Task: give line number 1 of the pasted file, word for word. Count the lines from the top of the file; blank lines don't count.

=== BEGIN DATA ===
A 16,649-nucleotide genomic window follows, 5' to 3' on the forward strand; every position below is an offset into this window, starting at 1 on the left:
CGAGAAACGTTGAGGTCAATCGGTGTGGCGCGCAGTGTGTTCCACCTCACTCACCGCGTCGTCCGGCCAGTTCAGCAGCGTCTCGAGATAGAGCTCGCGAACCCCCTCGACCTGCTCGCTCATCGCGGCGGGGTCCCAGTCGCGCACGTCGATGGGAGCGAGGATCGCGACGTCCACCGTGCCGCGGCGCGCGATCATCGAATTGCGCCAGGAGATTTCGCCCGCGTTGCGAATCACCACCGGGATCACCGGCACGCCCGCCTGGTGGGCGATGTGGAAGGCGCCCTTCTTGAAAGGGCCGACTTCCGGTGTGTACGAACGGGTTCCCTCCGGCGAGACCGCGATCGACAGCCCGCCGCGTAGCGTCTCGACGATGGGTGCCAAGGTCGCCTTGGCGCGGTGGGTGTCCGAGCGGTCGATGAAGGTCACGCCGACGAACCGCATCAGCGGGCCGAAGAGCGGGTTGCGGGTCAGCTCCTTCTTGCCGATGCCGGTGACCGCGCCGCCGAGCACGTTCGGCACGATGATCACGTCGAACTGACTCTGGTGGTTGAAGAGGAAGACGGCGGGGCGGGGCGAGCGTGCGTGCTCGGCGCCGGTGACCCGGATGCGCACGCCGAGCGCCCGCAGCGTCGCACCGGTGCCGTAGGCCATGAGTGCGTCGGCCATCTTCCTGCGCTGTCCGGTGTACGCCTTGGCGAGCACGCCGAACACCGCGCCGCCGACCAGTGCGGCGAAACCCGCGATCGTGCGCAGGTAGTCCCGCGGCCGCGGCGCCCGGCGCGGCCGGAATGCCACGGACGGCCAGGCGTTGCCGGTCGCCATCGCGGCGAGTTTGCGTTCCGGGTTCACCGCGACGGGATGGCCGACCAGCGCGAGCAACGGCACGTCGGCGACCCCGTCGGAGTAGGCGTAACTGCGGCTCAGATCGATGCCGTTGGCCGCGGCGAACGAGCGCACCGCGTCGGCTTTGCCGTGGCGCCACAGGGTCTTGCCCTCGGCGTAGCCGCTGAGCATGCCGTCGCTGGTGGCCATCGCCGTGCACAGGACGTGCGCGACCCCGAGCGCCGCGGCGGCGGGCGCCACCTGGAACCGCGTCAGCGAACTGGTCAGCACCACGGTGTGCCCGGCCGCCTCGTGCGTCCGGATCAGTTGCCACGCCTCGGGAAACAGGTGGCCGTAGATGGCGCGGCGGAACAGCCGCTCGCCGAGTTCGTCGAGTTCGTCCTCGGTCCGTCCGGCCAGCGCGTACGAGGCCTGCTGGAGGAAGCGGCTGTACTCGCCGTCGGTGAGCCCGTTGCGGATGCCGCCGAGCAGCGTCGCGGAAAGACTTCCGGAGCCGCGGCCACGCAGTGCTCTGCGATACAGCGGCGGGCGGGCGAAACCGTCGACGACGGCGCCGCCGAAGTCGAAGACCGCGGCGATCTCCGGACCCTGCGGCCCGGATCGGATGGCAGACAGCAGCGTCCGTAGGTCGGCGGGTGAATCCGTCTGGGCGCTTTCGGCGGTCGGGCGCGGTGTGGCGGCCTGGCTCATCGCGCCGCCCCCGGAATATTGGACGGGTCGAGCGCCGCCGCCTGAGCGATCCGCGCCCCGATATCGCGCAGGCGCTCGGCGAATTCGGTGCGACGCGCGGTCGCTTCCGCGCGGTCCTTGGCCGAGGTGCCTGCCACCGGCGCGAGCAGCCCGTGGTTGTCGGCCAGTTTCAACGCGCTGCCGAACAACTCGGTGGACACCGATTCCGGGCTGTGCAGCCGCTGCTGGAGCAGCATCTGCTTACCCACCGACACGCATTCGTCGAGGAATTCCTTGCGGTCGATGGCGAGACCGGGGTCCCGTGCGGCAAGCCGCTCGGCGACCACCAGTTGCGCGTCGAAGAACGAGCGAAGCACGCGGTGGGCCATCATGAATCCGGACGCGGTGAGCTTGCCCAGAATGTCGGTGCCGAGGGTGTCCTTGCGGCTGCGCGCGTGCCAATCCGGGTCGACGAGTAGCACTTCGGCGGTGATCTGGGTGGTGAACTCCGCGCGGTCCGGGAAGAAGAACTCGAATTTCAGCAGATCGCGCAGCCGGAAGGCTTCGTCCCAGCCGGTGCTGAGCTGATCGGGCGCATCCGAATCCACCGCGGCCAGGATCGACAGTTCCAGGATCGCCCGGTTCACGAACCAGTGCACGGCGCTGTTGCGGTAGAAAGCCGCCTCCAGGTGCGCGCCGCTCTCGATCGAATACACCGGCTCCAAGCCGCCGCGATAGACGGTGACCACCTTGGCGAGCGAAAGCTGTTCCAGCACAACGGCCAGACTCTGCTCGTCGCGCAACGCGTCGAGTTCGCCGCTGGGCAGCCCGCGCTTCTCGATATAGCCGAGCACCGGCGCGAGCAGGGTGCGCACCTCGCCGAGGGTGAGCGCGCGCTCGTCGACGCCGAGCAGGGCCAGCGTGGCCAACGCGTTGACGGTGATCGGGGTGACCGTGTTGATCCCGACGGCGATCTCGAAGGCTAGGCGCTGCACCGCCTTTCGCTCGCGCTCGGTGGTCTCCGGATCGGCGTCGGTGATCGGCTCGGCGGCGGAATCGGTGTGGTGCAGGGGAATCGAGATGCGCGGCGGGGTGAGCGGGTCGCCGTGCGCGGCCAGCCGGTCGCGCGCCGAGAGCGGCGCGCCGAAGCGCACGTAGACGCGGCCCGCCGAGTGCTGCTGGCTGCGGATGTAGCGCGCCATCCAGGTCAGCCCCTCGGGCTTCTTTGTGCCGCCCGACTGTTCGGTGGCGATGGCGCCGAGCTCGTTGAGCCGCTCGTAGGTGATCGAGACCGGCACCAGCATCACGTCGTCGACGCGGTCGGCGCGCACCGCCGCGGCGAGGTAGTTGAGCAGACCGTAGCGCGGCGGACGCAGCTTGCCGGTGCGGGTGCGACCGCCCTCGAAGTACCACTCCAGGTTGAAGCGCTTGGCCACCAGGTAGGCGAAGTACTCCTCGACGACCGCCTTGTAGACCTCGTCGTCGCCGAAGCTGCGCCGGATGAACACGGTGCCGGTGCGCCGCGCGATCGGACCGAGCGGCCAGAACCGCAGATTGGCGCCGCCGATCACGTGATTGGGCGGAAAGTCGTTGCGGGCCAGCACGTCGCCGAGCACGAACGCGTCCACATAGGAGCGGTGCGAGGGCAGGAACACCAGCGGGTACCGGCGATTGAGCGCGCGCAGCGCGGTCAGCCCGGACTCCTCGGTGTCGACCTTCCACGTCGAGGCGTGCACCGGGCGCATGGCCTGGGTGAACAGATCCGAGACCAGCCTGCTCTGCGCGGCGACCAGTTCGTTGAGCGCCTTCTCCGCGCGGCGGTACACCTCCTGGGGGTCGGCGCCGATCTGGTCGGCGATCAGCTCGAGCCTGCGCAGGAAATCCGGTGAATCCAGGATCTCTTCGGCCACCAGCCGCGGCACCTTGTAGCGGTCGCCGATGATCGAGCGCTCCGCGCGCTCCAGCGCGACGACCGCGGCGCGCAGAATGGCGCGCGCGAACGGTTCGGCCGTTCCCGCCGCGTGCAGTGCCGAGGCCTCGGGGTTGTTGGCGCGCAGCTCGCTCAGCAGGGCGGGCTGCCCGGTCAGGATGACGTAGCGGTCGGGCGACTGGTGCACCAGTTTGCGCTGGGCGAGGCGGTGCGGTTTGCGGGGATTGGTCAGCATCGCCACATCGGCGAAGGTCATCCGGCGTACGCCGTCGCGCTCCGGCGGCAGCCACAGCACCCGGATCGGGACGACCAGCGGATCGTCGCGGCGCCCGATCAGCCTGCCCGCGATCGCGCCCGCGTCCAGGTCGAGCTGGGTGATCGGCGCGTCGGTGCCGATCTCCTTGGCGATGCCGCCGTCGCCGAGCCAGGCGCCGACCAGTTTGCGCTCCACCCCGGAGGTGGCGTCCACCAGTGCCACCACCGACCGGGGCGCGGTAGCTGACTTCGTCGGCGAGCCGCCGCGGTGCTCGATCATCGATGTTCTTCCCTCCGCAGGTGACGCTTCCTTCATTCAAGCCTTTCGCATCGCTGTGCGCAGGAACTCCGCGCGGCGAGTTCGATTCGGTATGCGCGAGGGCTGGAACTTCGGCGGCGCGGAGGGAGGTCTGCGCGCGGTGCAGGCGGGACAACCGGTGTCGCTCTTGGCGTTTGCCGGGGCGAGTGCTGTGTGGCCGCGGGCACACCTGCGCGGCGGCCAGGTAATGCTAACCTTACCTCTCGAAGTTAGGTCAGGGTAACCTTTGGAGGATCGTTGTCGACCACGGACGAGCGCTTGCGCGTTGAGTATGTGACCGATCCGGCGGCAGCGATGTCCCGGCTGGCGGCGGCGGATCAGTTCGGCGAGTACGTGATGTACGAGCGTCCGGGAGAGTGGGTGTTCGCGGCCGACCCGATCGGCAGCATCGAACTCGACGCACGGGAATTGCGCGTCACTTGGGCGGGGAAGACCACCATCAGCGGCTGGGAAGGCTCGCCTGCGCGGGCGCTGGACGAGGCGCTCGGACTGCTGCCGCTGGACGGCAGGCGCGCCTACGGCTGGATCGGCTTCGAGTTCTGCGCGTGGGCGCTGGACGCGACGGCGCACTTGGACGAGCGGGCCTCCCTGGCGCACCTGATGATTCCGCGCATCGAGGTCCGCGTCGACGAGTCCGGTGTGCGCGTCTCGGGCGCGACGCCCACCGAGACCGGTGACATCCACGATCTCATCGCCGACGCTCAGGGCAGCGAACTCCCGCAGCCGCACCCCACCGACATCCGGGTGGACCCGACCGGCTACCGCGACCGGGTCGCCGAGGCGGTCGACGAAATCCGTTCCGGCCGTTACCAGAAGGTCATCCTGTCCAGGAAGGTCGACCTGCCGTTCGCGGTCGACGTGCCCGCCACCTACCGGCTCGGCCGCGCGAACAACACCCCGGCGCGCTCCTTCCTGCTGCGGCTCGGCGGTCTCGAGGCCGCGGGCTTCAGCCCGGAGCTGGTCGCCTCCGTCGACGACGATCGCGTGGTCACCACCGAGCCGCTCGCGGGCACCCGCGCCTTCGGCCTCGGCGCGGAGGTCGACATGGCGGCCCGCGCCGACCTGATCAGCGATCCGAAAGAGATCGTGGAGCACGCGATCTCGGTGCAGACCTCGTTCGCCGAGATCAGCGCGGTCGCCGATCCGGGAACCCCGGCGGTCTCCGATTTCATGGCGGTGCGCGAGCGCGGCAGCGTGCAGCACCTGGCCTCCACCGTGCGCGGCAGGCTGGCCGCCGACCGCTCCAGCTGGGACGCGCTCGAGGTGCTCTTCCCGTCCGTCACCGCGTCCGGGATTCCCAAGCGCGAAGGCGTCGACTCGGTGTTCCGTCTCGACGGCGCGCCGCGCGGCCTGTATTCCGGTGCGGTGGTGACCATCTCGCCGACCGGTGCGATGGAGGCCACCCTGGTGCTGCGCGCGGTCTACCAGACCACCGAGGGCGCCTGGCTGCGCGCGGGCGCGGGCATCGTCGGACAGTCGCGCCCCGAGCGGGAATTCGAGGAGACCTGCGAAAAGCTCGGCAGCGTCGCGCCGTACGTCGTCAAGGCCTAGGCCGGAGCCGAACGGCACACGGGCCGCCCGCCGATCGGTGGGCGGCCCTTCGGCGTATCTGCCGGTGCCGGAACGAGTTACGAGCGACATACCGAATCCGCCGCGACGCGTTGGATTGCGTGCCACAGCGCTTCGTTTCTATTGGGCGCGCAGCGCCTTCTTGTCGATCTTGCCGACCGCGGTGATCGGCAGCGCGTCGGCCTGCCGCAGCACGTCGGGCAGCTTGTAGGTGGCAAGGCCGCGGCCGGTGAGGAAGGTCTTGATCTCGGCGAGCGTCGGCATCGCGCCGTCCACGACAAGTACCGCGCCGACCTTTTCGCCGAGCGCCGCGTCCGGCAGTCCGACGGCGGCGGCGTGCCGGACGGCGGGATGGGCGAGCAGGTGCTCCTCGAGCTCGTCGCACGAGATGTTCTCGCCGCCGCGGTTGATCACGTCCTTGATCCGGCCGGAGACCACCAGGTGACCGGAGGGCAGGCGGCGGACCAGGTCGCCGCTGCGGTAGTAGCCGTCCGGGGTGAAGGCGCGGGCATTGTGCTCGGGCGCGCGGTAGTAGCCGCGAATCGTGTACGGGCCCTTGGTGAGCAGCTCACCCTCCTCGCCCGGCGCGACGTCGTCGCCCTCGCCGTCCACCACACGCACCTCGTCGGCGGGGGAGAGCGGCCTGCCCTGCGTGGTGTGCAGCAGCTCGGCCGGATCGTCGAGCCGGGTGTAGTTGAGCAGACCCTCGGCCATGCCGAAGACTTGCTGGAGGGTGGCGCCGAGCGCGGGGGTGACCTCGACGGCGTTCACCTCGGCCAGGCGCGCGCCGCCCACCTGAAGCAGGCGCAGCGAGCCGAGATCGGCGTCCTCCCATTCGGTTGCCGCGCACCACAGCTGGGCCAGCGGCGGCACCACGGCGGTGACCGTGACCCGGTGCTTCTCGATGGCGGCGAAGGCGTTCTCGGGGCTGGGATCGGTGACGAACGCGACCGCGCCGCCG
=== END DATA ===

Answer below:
A 16,649-nucleotide genomic window follows, 5' to 3' on the forward strand; every position below is an offset into this window, starting at 1 on the left: